When it comes to laptops, HP's been pursuing a pair of notable initatives over the past two years. First, the company's been challenging Apple's MacBooks with its Spectre line. Second, HP's been trying to take a bite out of the hybrid detachable laptop / tablet market by aping the Asus Transformer idea.
Today, the company might be pushing its laptops far enough to make a serious dent.
First and foremost, the Spectre 13 Ultrabook. Starting at $999.99 on October 16th, it addresses our primary complaints about the Spectre XT and Spectre XT Touchsmart: the company has finally gotten rid of the cheap plastic-covered hinges, glossy screen bezel, and two-piece chassis construction. Like Apple's MacBooks, the laptop has a machined aluminum unibody frame and an aluminum lid, and this one even has an aluminum hinge. The machine comes standard with an edge-to-edge 1080p touchscreen, and you can even order it with a 2560 x 1440 quad-HD display instead. HP's promising nine hours of battery life from its new Intel Haswell processor.
Perhaps the most interesting feature, though, is the extra-wide Synaptics touchpad exclusive to this machine: it has distinct zones to help you swipe through Windows 8 edge gestures, so they don't get confused with regular inputs. Unfortunately, we didn't get the chance to try it out at our briefing.
Your pick: muscle or battery
Now, let's talk detachables. Like the Envy x2, SlateBook x2 and Split x2 before it, the new Pavilion 11 x2 and Pavilion 13 x2 are tablets paired with a detachable keyboard with an extra battery in the base. Snap them together and you have more battery life, or slide the magnetic latch open and you can walk away with a portable 1366 x 768 touchscreen.
For $599.99, you'll be able to get either of them on November 17th, but they're not quite the same: the 11.6-inch model comes with an Intel Bay Trail tablet processor, while the 13.3-inch variant starts with a more powerful, less energy-efficent AMD A6 chip and can graduate to a 4th gen Intel Core CPU. Both start with 64GB of solid state storage, but the Pavilion 13 x2 pulls a neat trick: you can optionally add a 500GB hard drive in the base that the tablet can access when docked.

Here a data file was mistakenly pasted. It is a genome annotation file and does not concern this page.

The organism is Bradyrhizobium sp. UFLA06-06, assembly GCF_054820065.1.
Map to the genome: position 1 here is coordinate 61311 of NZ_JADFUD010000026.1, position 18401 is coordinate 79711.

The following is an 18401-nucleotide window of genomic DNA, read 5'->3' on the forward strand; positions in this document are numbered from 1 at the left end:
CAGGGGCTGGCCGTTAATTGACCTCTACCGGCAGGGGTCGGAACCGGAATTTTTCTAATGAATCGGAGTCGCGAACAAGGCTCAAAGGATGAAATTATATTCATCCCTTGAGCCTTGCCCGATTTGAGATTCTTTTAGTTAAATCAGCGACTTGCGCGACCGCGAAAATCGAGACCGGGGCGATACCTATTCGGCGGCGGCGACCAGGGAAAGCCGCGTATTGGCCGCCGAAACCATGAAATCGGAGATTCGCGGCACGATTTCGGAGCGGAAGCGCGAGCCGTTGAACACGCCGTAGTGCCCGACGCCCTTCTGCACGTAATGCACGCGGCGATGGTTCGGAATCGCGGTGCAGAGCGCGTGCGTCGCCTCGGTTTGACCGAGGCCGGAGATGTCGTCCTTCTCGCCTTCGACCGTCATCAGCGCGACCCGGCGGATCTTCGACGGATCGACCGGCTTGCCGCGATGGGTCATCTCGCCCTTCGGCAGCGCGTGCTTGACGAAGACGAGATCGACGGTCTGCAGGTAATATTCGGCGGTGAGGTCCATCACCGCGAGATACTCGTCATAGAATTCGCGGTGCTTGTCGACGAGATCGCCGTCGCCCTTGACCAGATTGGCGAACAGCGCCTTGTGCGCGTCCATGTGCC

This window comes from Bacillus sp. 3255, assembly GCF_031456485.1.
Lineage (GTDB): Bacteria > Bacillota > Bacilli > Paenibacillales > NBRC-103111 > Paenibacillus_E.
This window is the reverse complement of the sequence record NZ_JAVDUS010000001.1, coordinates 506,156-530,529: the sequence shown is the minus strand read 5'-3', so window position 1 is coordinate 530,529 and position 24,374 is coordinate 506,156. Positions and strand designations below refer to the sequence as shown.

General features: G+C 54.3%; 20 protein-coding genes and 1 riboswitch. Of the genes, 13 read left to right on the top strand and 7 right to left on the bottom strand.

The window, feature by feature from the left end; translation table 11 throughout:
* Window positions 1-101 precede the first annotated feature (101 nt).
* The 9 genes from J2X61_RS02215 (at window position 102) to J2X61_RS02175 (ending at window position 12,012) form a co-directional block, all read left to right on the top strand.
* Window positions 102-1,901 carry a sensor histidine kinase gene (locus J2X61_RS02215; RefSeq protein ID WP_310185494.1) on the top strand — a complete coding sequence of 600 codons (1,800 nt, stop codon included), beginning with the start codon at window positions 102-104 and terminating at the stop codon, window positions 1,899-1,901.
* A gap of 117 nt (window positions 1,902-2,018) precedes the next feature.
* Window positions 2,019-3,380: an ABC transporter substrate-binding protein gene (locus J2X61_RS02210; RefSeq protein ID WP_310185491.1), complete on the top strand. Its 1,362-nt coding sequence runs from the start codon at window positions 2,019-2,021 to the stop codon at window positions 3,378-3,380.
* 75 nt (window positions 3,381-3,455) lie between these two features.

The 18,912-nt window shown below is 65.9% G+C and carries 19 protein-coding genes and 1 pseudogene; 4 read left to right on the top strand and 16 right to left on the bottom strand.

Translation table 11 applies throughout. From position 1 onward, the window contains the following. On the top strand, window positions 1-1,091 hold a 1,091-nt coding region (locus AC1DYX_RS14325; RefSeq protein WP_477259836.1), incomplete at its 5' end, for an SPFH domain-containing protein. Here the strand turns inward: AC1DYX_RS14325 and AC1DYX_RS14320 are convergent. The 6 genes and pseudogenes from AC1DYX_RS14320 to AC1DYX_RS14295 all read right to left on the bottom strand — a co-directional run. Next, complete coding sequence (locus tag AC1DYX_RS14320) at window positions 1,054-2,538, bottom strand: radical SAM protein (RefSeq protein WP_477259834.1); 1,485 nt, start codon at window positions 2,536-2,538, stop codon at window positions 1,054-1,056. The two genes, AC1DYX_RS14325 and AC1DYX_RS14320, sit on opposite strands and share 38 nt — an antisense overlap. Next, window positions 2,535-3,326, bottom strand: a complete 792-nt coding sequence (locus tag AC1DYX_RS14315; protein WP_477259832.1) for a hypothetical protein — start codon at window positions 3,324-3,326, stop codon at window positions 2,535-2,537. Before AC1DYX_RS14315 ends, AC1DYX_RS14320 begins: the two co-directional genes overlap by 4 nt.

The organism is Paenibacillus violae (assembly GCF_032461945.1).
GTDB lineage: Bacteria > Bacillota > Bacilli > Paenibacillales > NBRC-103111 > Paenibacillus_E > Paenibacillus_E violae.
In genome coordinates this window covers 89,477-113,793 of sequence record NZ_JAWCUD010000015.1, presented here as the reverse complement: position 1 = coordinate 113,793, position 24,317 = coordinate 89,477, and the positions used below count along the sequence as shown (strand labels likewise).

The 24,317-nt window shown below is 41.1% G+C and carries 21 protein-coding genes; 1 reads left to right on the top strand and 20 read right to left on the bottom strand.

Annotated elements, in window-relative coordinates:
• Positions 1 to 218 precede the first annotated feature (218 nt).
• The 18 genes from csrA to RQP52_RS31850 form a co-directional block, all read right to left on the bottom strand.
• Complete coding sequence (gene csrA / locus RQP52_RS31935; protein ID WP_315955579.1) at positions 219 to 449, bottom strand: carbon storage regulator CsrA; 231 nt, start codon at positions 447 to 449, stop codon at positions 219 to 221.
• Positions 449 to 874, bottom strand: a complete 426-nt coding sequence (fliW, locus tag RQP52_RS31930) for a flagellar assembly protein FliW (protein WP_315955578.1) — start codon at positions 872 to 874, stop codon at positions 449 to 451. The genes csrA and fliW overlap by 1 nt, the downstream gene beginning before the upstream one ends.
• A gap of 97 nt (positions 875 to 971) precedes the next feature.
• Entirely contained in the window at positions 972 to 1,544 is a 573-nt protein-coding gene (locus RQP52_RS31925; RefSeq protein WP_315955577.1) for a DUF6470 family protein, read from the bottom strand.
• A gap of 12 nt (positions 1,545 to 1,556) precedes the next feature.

The somewhat plasticy prototypes we tried definitely weren't ready for primetime, with weak hinges that don't hold up their tablets well, but hopefully that'll get sorted out before launch. More importantly, it's hard to imagine picking the $599 Pavilion 11 x2 over the $349 Asus Transformer Book T100 when both claim to offer the same Windows 8.1 experience. Perhaps the Pavilion x2's extra battery and build quality will make a difference.
If you've got a little extra money to spend, though, you might want to look at the Spectre 13 x2 instead. It's the same basic idea as the Pavilion x2, but all decked out in aluminum. For $1099.99 this October 16th, HP claims it's the first fanless tablet with an Intel Core processor inside. It boasts a 13.3-inch 1080p screen, 128GB of solid state storage, and your choice of Core i3 or Core i5, though the chip probably won't be able to perform intensive tasks for quite as long as typical Core devices.
While HP's new tablet lineup isn't particularly impressive, the company's laptops definitely feel like they're improving. We're looking forward to testing the truth of that soon.